With the recent successful filibuster blocking Senate consideration of the so-called “For the People Act,” the Supreme Court’s decision in Brnovich takes on added importance. By reversing the Ninth Circuit’s decision, as The ACRU argued it should, Arizona’s race-neutral, generally applicable election rules limiting out-of-precinct voting and ballot harvesting will stand without any danger of preemption by federal statute.
Arizona, like every other State, has adopted rules to promote the order and integrity of its elections. At issue here are two such provisions: an “out-of-precinct policy,” which does not count provisional ballots cast in person on Election Day outside of the voter’s designated precinct, and a “ballot-collection law,” which permits only certain persons (i.e., family and household members, caregivers, mail carriers, and elections officials) to handle another person’s completed early ballot. A majority of States require in-precinct voting, and about twenty States limit ballot collection.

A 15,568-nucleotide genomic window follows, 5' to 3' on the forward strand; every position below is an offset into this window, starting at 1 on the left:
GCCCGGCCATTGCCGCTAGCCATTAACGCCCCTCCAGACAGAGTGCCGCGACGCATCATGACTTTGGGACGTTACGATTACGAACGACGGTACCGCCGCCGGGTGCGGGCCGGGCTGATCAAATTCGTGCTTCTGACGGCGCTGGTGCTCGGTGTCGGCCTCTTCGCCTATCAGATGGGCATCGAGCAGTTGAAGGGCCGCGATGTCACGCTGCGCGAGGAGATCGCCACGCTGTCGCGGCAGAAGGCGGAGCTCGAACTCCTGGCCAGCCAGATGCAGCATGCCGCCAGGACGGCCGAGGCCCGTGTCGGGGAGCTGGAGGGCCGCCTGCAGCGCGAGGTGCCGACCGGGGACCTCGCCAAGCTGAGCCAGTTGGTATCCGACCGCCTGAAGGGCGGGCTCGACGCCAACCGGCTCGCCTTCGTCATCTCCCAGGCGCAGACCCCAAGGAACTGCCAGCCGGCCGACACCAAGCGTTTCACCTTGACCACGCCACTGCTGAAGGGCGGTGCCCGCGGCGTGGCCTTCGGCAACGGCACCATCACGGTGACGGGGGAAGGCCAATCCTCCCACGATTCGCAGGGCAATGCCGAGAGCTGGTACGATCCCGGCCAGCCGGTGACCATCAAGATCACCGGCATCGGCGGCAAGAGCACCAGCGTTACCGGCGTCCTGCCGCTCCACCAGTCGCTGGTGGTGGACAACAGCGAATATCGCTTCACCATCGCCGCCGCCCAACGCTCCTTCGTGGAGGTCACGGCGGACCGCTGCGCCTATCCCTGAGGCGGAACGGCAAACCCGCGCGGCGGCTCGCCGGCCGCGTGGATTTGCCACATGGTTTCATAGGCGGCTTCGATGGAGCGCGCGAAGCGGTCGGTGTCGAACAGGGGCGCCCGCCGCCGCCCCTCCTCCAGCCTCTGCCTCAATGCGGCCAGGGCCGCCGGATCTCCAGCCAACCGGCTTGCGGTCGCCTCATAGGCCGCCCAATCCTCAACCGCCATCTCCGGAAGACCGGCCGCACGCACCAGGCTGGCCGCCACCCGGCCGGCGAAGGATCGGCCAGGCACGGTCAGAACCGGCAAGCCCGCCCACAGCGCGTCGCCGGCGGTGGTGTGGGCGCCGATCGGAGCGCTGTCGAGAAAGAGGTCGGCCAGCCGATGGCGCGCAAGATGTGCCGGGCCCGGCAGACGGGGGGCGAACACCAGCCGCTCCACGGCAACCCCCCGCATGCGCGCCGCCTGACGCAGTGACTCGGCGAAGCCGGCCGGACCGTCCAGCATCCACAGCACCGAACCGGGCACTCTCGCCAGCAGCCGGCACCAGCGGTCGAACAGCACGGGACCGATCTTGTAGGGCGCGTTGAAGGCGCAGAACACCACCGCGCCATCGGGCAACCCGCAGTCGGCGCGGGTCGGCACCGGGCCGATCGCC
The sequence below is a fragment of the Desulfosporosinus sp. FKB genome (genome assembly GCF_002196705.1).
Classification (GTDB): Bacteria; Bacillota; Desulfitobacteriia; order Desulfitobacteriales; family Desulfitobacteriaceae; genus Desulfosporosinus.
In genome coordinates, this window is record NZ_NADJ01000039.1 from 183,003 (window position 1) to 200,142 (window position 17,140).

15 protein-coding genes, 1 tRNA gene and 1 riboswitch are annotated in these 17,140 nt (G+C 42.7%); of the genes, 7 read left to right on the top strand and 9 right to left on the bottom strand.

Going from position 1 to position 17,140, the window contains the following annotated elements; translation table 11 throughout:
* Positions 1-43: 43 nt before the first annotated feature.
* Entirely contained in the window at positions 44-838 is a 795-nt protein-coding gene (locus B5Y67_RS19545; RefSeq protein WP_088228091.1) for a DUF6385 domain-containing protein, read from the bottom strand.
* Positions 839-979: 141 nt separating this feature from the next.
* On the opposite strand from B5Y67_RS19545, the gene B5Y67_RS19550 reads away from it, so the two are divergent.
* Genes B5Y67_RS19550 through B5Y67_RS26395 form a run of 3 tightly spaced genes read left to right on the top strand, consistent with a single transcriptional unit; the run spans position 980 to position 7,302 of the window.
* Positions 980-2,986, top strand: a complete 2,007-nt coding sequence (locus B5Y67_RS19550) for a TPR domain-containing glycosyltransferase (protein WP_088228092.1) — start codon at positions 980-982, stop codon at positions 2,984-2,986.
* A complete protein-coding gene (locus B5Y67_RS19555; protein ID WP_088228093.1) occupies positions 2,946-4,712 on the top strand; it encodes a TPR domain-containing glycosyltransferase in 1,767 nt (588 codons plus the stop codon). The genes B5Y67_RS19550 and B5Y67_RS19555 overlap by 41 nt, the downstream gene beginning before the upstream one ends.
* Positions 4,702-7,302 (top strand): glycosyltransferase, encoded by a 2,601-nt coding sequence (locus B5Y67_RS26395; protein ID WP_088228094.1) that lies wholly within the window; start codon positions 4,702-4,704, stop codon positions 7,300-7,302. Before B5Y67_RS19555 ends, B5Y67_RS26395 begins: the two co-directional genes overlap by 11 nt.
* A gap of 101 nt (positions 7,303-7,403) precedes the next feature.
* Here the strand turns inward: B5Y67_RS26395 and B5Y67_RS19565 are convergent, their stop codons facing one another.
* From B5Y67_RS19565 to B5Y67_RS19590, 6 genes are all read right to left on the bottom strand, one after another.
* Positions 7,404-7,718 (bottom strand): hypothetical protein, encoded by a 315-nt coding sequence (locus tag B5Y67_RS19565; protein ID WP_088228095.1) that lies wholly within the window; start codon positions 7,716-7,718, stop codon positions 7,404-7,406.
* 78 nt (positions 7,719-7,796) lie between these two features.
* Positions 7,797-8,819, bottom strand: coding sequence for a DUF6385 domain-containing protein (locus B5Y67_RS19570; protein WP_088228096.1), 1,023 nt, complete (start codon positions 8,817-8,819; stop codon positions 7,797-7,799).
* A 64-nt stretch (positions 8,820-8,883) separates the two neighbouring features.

After a ten-day trial, the district court upheld these provisions against claims under Section 2 of the Voting Rights Act and the Fifteenth Amendment. A Ninth Circuit panel affirmed. At the en banc stage, however, the Ninth Circuit reversed—against the urging of the United States and two vigorous dissents joined by four judges.
The questions presented are:
1. Does Arizona’s out-of-precinct policy violate Section 2 of the Voting Rights Act?
2. Does Arizona’s ballot-collection law violate Section 2 of the Voting Rights Act or the Fifteenth Amendment?
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